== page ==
What if your favorite grocery spot started charging you for every shopping bag they used for your purchases? Would you be furious or would you thank them for reminding you of the true cost to the environment of using excess amounts of plastic bags?
Ever since I started shopping at the Weavers Way Co-op in Philadelphia, where they charge a small fee (15 cents or so) for every bag they provide for your groceries (and these bags are paper, not plastic—kudos to Weavers Way), I’ve been thinking about the need to be mindful shoppers. In particular, I have become an advocate for using re-usable shopping bags. I know plenty of people have already gotten on the bandwagon for this issue, as I have enjoyed seeing the variety of trendy re-usable bags on various grocery excursions, but there are also plenty of people who still don’t believe the “hassle” of bringing your own bag is worth it.
I think the main reason plastic bag users continue with their plastic ways centers on convenience and habit*. The American lifestyle is largely based on how to increase personal convenience, not about how to ensure that our actions cause the least harm possible to other life. Of course, we are not setting out to kill animals or to kill our environment, because we know in the back of our minds that would be bad for us, too, but we don’t really have time to change convenient habits. Our American minds are overloaded with thoughts about our jobs, our relationships, our bills to pay, what to make for dinner, what the to-do list is for tomorrow, when to schedule a doctor appointment, and so forth. How are we to be expected to remember to bring along re-usable shopping bags every time we need to go to the store? What about all those emergency trips or pit stops on the way home for work? I, too, have long been in the habit of stopping by a CVS for some emergency items and thanking the cashier as she hands me yet another plastic bag to add to my collection. But in truth, it would be pretty easy for me to just stick the items in my own tote, backpack, or purse, or to keep several re-usable bags in the car. I’m not saying that one plastic bag from this one emergency trip will kill the environment, but it’s when we make a habit of excessive plastic bag use that Mother Nature takes a hit. Plastic bag use may seem like a petty issue to “attack” amidst humanity’s other environmentally deleterious habits, but small steps add up.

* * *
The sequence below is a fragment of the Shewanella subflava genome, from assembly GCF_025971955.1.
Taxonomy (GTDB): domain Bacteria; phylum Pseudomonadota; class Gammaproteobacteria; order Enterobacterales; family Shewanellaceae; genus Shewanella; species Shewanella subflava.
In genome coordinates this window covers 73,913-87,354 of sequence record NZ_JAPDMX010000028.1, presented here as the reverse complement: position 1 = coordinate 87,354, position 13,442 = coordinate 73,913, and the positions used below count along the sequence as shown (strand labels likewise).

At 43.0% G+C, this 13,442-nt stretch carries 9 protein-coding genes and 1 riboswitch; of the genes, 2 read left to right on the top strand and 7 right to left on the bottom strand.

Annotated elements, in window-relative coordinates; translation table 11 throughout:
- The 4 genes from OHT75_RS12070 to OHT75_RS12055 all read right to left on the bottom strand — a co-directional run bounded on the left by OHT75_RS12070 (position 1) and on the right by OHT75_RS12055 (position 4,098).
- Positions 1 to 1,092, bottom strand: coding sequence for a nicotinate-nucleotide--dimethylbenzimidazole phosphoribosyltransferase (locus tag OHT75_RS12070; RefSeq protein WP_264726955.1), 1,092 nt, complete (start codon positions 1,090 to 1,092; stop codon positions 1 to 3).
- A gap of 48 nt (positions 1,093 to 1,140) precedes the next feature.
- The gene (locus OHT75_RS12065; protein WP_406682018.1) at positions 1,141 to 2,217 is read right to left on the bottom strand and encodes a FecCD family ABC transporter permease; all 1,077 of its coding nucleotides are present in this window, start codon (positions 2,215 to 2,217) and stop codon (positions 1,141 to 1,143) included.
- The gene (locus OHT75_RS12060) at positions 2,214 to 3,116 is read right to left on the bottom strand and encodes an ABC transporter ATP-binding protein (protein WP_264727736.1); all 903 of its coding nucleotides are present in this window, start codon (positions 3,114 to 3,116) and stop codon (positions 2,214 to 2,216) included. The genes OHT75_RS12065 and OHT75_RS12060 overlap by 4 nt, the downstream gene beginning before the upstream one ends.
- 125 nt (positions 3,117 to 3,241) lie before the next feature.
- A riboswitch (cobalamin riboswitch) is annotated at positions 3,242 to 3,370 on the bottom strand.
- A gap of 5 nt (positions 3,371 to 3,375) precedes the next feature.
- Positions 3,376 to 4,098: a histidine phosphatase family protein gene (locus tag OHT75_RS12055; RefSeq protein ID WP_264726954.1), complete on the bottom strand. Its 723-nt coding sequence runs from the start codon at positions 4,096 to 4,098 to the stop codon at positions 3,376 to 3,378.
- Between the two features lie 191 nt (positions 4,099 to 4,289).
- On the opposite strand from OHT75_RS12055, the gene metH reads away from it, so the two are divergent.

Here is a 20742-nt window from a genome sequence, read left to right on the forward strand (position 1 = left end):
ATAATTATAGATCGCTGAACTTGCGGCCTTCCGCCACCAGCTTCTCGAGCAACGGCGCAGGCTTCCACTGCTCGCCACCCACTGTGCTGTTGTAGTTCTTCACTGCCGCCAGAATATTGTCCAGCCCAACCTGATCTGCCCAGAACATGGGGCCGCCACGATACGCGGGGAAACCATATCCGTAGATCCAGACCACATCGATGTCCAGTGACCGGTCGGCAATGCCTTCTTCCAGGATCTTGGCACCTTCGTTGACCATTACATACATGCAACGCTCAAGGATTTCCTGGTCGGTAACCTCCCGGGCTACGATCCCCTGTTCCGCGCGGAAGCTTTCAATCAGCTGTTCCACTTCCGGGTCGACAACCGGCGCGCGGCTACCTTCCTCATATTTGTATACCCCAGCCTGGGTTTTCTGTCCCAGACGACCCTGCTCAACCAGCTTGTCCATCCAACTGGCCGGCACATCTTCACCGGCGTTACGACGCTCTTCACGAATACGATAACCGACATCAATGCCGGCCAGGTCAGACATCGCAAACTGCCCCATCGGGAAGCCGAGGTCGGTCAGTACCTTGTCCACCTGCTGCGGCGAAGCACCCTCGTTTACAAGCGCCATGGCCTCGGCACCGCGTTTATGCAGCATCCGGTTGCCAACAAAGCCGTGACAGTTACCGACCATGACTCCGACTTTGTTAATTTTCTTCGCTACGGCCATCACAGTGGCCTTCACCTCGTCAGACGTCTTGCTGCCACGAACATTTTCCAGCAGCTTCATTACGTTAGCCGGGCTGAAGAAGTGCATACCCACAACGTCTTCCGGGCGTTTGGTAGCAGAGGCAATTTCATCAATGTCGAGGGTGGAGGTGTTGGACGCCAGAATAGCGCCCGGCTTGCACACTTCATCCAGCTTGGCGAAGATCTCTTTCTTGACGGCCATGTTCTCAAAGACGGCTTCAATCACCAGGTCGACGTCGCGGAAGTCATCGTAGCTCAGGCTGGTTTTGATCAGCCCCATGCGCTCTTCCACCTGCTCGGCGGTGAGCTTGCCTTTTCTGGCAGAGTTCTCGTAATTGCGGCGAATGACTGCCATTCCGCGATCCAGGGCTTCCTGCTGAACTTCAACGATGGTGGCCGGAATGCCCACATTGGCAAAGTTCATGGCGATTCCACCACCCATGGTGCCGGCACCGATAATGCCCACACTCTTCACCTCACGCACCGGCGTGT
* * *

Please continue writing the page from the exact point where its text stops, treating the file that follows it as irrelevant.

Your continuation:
*(If, however, you are just really attached to the fashionable, “iconic,” appearance of plastic grocery bags you don’t have to sacrifice looks for the environment with this bag)
Plastic bags are not biodegradable and often end up as litter in the ocean and on land, killing sea animals and terrestrial creatures alike, they cost us hundreds of millions of dollars in coastal clean-up, and their production process unnecessarily uses up precious nonrenewable sources. For more information on the negative effects of plastic bags AND paper bags, which is some ways are worse than plastic, check out this chart. Did you know San Francisco banned plastic bags? And Ireland imposed a tax on plastic bags that successfully reduced plastic bag use by over 90% in merely weeks? Perhaps Ireland’s example can help inspire more states and countries to consider implementing a tax on plastic bag use.
I like Weaver Way’s method of charging for bags. I mean, I don’t like it when I forget my re-usable tote, but I like how it strengthens positive incentives and positive habits. To avoid the cost–and to be environmentally conscious, of course–I keep re-usable bags in my car, and I try to remember to bring a bag with me if I’m walking. I think the monetary incentive is a good way to promote mindfulness and sustainability, and although some customers would be pretty irked if their grocery spot started charging for bags, there is an easy way to avoid the cost: bring your own.